April 30, 2007
Presidential Intelligence Briefings Short on Intelligence

In his 60 Minutes interview and in his new book, former director of central intelligence George Tenet prompts one to pause and wonder just what he talked to President Bush about during those daily morning get-togethers that were known as intelligence briefings.

According to Tenet, when he learned in July 2001 that Osama bin Laden was planning multiple attacks on the United States, he met with the then national security advisor Condoleezza Rice and told her, “there are gonna be multiple attacks against the United States. We believe these attacks are imminent. Mass casualties are a likelihood.”

And what did Rice do with his request to launch preemptive action against bin Laden in Afghanistan? She delegated it to what he called “third tier officials.”

But Tenet was meeting every morning with the nation’s number one first tier official, wasn’t he? Didn’t he tell Bush? Good question, incomprehensible answer, as we will see …

In 2004, there was an earlier book on the threats before 9/11 and another 60 Minutes interview with the author, Richard Clarke, who was supposed to be the president’s chief adviser on terrorism, only he never saw the president.

In January 2001, six months before Tenet’s warning, Clarke sent a memo to Rice “asking for urgently — underlined urgently — a Cabinet meeting to deal with the impending al Qaeda attack.” Clarke said his memo wasn’t acted on but three months later, it was arranged for him to meet with some lower level officials.

The Pentagon representative at the meeting was — Paul Wolfowitz.

“I said to him, ‘Paul, we have to deal with bin Laden, we have to deal with al Qaeda.’ “Wolfowitz said, ‘No, no, no, no, we don’t have to deal with al Qaeda. Why are we talking about that little guy (bin Laden)? We have to talk about Iraqi terrorism against the United States.”

Even though he was getting nowhere, Clarke figured the CIA might be. “George Tenet was saying to the president — because he briefed him every morning — a major al Qaeda attack is going to happen against the United States somewhere in the world in the weeks and months ahead. He said that in June, July, August.”

Or did he?

On Sunday, Scott Pelley, the 60 Minutes questioner, wondered about it.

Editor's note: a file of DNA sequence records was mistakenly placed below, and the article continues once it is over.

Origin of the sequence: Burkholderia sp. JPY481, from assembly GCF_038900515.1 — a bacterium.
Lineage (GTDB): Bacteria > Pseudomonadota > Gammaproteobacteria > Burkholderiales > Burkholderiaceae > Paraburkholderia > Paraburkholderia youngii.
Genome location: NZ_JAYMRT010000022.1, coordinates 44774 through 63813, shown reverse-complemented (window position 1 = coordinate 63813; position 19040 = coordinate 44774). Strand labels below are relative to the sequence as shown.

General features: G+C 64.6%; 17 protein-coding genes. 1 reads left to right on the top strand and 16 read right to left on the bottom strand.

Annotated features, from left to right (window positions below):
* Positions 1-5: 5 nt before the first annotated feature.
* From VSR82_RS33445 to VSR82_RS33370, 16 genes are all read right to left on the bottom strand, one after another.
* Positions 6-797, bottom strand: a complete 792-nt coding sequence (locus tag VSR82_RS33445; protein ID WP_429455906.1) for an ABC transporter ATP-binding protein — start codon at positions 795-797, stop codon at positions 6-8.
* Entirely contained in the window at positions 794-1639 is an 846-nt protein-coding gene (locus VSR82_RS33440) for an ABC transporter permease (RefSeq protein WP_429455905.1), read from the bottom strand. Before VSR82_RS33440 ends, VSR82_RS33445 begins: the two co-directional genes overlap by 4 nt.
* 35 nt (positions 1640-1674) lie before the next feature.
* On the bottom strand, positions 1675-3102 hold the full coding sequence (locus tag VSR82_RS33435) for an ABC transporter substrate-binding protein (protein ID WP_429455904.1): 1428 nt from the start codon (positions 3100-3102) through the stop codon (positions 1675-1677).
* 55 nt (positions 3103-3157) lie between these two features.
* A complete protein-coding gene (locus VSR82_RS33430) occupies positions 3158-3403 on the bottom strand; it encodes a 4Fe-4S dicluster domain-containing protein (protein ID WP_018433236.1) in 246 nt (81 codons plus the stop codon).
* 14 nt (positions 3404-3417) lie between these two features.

“You’re meeting with the president every morning,” said Pelley. “Why aren’t you telling the president, ‘Mr. President, this is terrifying. We have to do this now. Forget about the bureaucracy. I need this authority this afternoon.”

This was Tenet’s incredible response: “Right. Because the United States government doesn’t work that way. The president is not the action officer. You bring the action to the national security adviser and people who set the table for the president to decide on policies they’re gonna implement.”

Pelley didn’t follow that up so we’re left to assume that if the morning intelligence briefings did include an occasional mention of al Qaeda planning to murder thousands of our people, the president would tell him, “You know I’m not the action officer, George. Let the table setters know and we’ll see what they decide to tell me.”

Sounds about right for this president.

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Posted by at April 30, 2007 12:46 PM
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You just delivered a whole new meaning to the phrase "Breakfast of Champions". Table setters indeed!

Posted by: Buck on April 30, 2007 5:45 PM

I just heard Tom Brokaw ask Tenet on the NBC Evening News if he hadn't, just maybe, been inclined to tell Bush what he wanted to know. Tenet was outraged. I didn't take notes but he said in effect that he had built his entire career by giving his bosses the unvarnished truth, the truth with the bark off, whether they liked it or not. The sad thing is that he probably believes this. You could turn him over to Rummy and Gonzales and waterboard him for six weeks and he wouldn't crack. Just as Bush by now believes right to the bottom of his black, shriveled heart that his mission right from the start was to restore democracy to the poor freedom-starved little brown fellows in Iraq.

Posted by: CCRyder on April 30, 2007 7:05 PM

What's the difference? If Tenet had had the guts to tell the truth, he would just have been fired and replaced by some heckuva toady. The war would have gone right on rolling down the tracks. Even if Tenet had gone public, the papers would have downplayed it. The problem ain't the cowards at the bottom, it's the spoiled rich brat at the top.

Posted by: Aitch Jay on April 30, 2007 11:15 PM
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